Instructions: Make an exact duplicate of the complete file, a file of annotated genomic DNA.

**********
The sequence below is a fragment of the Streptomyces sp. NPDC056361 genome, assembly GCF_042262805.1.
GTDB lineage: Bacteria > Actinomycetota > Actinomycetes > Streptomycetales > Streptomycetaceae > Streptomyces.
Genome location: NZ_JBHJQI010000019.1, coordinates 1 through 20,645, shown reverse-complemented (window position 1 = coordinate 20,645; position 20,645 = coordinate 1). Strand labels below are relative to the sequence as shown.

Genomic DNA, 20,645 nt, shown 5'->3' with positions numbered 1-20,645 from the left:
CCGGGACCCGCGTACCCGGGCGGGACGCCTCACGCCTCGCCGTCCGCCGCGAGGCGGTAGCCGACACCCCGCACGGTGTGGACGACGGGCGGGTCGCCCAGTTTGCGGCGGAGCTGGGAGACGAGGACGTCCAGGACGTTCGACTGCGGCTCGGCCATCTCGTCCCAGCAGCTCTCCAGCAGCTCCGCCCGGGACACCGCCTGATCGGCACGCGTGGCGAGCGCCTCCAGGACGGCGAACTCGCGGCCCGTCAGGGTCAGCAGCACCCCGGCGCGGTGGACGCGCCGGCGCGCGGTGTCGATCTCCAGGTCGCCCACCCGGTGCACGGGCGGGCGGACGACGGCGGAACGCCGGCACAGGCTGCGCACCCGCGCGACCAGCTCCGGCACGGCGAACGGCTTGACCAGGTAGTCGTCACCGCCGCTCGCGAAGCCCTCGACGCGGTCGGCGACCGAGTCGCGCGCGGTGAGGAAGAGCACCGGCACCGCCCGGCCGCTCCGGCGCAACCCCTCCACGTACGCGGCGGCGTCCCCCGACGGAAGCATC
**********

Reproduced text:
The sequence below is a fragment of the Streptomyces sp. NPDC056361 genome, assembly GCF_042262805.1.
GTDB lineage: Bacteria > Actinomycetota > Actinomycetes > Streptomycetales > Streptomycetaceae > Streptomyces.
Genome location: NZ_JBHJQI010000019.1, coordinates 1 through 20,645, shown reverse-complemented (window position 1 = coordinate 20,645; position 20,645 = coordinate 1). Strand labels below are relative to the sequence as shown.

Genomic DNA, 20,645 nt, shown 5'->3' with positions numbered 1-20,645 from the left:
CCGGGACCCGCGTACCCGGGCGGGACGCCTCACGCCTCGCCGTCCGCCGCGAGGCGGTAGCCGACACCCCGCACGGTGTGGACGACGGGCGGGTCGCCCAGTTTGCGGCGGAGCTGGGAGACGAGGACGTCCAGGACGTTCGACTGCGGCTCGGCCATCTCGTCCCAGCAGCTCTCCAGCAGCTCCGCCCGGGACACCGCCTGATCGGCACGCGTGGCGAGCGCCTCCAGGACGGCGAACTCGCGGCCCGTCAGGGTCAGCAGCACCCCGGCGCGGTGGACGCGCCGGCGCGCGGTGTCGATCTCCAGGTCGCCCACCCGGTGCACGGGCGGGCGGACGACGGCGGAACGCCGGCACAGGCTGCGCACCCGCGCGACCAGCTCCGGCACGGCGAACGGCTTGACCAGGTAGTCGTCACCGCCGCTCGCGAAGCCCTCGACGCGGTCGGCGACCGAGTCGCGCGCGGTGAGGAAGAGCACCGGCACCGCCCGGCCGCTCCGGCGCAACCCCTCCACGTACGCGGCGGCGTCCCCCGACGGAAGCATC